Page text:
Mr. Perdue, a licensed veterinarian, neutered a 6-month-old beagle named McCoy at the Appling facility to promote the importance of having animals spayed or neutered.
"We must be responsible in pet ownership, and that means spaying and neutering our animals if they're not going to be used for breeding," he said.
Before beginning the procedure, Mr. Perdue toured the 1,800-square-foot clinic, which opened in March. It is operated by the Columbia County Humane Society.
"This is so exciting for us," said Humane Society President Donna Evans. "We're hoping this will draw a lot of attention on spay and neuter for us."
Dressed in scrubs and donning a Georgia Bulldog scrub cap, Mr. Perdue performed the 15-minute operation and implanted a microchip in the dog.
After completing the procedure, he again emphasized the importance of the spay/neuter issue.
"When you have a governor who's a veterinarian and can draw a little bit of attention to the issue, it's still very important," the governor said. "I don't get to do this every day."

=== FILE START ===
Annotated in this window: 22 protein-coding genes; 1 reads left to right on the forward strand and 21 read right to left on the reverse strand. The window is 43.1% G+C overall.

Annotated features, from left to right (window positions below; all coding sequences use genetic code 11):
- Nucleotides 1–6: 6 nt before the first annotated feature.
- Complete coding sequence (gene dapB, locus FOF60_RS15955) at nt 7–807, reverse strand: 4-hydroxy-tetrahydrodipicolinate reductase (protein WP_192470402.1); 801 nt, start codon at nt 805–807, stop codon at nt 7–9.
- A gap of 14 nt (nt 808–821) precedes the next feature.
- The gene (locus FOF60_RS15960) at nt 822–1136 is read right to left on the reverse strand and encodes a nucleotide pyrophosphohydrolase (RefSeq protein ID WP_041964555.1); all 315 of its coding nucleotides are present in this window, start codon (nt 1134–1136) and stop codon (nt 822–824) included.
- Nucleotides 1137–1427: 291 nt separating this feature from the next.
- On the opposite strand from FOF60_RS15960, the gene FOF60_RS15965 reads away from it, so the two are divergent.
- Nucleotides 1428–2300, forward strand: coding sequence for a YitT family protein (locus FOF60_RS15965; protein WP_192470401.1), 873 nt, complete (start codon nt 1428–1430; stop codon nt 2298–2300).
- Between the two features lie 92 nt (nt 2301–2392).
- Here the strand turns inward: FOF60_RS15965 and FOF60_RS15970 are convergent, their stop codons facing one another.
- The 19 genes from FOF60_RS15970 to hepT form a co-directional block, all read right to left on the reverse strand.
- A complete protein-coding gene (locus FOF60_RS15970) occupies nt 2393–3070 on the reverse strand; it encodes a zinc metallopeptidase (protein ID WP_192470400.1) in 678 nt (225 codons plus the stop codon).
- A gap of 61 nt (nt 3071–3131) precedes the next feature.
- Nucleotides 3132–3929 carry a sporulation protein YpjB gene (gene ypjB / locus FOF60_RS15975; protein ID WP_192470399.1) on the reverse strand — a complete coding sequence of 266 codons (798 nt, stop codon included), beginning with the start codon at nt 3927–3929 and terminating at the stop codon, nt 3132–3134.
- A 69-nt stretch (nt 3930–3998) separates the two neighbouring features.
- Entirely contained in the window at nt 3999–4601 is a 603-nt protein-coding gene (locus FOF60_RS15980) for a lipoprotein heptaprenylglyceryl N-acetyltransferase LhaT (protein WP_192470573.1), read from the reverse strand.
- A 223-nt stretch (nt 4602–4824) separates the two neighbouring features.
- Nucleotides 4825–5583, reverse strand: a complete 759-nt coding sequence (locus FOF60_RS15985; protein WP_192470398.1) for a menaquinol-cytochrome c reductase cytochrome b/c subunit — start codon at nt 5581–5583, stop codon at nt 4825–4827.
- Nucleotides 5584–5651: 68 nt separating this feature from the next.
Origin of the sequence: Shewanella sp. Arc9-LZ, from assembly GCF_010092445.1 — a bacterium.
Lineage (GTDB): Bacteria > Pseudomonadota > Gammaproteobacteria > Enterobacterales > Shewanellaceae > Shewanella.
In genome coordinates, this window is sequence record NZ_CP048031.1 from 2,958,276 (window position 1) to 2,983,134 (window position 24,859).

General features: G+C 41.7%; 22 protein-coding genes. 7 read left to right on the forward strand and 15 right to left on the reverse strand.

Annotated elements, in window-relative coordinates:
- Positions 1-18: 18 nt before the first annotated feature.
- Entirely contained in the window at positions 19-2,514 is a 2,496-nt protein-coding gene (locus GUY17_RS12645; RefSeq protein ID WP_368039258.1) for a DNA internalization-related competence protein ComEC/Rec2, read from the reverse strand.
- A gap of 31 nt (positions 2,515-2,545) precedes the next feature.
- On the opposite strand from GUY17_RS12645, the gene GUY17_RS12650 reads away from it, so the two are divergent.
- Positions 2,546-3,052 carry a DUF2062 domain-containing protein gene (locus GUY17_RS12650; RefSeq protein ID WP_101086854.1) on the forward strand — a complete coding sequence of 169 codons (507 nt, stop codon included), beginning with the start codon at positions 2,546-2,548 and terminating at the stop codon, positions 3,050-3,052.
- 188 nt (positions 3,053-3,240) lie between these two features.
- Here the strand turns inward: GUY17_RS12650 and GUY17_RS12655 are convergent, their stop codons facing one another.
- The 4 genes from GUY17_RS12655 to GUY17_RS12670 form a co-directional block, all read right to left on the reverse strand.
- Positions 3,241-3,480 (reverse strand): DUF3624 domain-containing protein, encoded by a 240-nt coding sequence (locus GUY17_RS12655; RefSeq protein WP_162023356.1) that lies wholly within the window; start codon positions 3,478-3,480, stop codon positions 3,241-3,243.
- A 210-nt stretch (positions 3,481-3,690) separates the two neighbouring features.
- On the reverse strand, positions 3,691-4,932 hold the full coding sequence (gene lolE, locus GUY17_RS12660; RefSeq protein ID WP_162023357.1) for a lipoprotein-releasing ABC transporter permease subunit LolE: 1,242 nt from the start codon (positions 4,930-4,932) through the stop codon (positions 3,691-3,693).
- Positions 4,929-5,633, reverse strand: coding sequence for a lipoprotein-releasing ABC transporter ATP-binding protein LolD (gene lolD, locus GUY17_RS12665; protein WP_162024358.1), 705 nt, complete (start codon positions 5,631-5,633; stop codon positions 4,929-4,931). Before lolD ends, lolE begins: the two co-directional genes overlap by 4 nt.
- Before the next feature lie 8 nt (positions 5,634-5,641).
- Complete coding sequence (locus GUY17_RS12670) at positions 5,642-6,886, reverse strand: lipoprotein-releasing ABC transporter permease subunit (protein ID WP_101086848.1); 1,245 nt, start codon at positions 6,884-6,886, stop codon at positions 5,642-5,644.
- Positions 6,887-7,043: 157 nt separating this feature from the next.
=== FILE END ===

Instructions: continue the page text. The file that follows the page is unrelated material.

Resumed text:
As a token of their appreciation, Humane Society members and the clinic's staff gave Mr. Perdue two chew toys for his boxer puppy. The governor's visit coincided with the Humane Society's 28th anniversary.
Mr. Perdue, who earned a doctorate in veterinary medicine from the University of Georgia in 1971, joked that his former profession helped to prepare him for politics.
"I told people that I was eminently qualified for governor because I already had the boots, the gloves and the shovel," he joked.
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